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Mahler: Symphony No 9

4.0 out of 5 stars 2 customer reviews

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Product details

  • Conductor: Rafael Kubelik
  • Audio CD (1 Jan. 2000)
  • Number of Discs: 1
  • Label: Audite
  • ASIN: B00004YACI
  • Other Editions: Audio CD
  • Average Customer Review: 4.0 out of 5 stars  See all reviews (2 customer reviews)
  • Amazon Bestsellers Rank: 568,209 in Music (See Top 100 in Music)

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Top Customer Reviews

Format: Audio CD
This Tokyo Live recording of 9th is one of the best from Audite Mahler / Kubelik live series. As usual, Kubelik's commitment and devotion to the music is eveident, nothing is left to chances nor under-stated.

1st movement is sumptuous and builds up gradually to incandescent climax. Middle movement is exceptionally energetic and boisterous. Last movement is fast, but that does not detract from gravity and poignancy of the music, in fact the most eloquent last movement I've listened to among all 1disc recordings of the work.

Acoustics is very good and spacious with much emphasis on bass. A must-buy for anyone who admires Kubelik, or anyone who seeks great recording of 9th played in brisk tempi yet with dignity and profundity.
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Format: Audio CD
Kubelik's view of Mahler 9 is best experienced on the commercial DGG recording, but unfortunately this is only available as part of a complete set. In direct comparison with that disc, this Audite live performance from Tokyo in 1975 is deficient on two levels.

First of all the recording quality is not particularly clear, so one does not hear the vital instrumentation of the work as well as one might. Perhaps the fault was the venue: was the hall rather dull? The recorded level of the disc requires the volume to be turned up well above noral levels, and even then the sound is a little lacking in impact.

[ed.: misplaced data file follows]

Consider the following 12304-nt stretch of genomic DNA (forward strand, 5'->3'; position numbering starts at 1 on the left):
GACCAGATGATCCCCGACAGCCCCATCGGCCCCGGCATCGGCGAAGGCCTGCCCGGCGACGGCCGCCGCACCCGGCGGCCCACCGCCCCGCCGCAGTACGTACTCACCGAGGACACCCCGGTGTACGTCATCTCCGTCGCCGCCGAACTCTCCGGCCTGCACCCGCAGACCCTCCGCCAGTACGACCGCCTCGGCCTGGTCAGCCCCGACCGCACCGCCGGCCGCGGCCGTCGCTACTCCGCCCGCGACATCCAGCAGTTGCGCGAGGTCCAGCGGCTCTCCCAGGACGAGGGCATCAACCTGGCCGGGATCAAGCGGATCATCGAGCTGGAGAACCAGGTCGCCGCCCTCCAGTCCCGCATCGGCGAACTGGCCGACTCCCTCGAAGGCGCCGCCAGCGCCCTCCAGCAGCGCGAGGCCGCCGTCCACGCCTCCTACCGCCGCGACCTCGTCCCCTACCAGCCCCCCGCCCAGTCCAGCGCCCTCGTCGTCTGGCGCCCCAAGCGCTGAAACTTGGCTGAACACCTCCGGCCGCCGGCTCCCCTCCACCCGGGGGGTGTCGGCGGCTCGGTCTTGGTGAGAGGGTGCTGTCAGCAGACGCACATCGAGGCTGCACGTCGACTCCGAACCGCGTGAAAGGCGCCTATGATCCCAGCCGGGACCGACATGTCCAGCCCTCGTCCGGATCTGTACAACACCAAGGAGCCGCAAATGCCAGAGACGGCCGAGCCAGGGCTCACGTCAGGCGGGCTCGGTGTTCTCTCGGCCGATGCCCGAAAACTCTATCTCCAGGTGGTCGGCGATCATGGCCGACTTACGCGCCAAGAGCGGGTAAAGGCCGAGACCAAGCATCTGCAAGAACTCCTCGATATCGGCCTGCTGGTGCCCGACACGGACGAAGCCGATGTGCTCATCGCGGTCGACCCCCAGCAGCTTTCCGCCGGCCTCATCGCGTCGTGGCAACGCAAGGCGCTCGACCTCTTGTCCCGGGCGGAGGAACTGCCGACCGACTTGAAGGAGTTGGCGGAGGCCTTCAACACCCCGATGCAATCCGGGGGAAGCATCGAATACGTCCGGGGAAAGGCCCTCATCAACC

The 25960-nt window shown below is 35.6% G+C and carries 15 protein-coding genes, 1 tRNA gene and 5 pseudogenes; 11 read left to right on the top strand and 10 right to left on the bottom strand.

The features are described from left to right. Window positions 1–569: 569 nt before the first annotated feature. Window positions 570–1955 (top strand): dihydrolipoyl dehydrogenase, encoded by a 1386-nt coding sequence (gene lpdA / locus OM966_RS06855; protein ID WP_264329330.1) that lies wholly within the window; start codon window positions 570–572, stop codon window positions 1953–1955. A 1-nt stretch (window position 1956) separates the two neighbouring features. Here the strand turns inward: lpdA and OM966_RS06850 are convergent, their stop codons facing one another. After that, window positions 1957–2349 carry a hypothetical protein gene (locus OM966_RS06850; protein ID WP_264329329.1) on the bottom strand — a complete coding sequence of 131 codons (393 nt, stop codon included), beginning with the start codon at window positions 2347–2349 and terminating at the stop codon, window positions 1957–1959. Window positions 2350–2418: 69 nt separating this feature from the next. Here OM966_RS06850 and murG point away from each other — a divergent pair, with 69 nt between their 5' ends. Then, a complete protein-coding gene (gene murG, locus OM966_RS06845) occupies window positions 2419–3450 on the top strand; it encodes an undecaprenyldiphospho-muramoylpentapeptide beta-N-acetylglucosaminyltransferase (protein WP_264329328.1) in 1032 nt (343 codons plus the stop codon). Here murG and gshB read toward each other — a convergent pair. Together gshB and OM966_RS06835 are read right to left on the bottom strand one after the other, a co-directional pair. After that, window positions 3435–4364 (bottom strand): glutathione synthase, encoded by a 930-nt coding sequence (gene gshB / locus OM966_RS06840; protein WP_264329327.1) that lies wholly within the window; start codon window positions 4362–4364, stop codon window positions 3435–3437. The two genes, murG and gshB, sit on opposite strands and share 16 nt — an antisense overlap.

Secondly, the actual performance is less "tightly" played than on the DGG set particularly in the first movement. Overall recorded time puts this live performance at someting like 2 minutes longer than the studio set: not much of a difference in a piece of music lasting almost 1 hour 20 minutes you might think, but in fact there is less of a feeling of overwhelming inevitability particularly in the first movement, and the "line" of the work is softened by a less tensely concentrated delivery by the orchestra than on the DGG disc. That said, the Scherzo is superbly characterized andthe Rondo-Burleske is of the same glitteringly high quality as on the DGG disc. The eloquent and flowing final Adagio rises to the same breathtaking heights as on the commercial recording.

Kubelik was a great performer of Mahler 9 and were it not for the DGG set then this disc would be important as a record of Kubelik's essentially straightforward and musical approach to a work, which, by eschewing laid-on emotional phrasing and exaggerated dynamic contrasts, delivers "the goods" through the medium of overwhelming simplicity.
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Most Helpful Customer Reviews on Amazon.com (beta)

Amazon.com: 4.0 out of 5 stars 1 review
2 of 2 people found the following review helpful
4.0 out of 5 stars A natural, direct approach to the Mahler Ninth doesn't quite find the music's greatness 1 Sept. 2007
By Santa Fe Listener - Published on Amazon.com
Format: Audio CD
Rafael Kubelik became a champion Mahler conductor among those who felt that Mahler's music belonged more in the light than the dark, or even the shadows. His view of the symphonies is unclouded by emotional turmoil, although Kubelik isn't a literalist like Geroge Szell -- his style is flexible, light, sensitive. I'm not sure this live Mahler Ninth from Munich shows him off at his best, however, since this music requires as much weight and emotional depth as any conductor can provide. The score is crammed with hundreds of precise directions from the composer, who well knew how ambiguous and at times baffling the symphony is.

Kubelik tends to skate over this mass of detail, preferring a direct, natuural line. If that's the kind of Mahler you prefer, this Ninth will appeal to you. The first movement doesn't erupt volcanically or reach cathartic release. The Scherzo is almost jaunty, without bite or bitterness. The Rondo-Burlesque, music that can seem like a grinning death's head, here is defanged. the overwhelming Adagio finale retains its lyrical pathos but evinces no tragic struggle with mortality.

For me, there's no escaping the reality that the Mahler Ninth is one of the most profound documents in musical history, and although Kubelik renders a fine performance, he doesn't come close to suggesting that truth.
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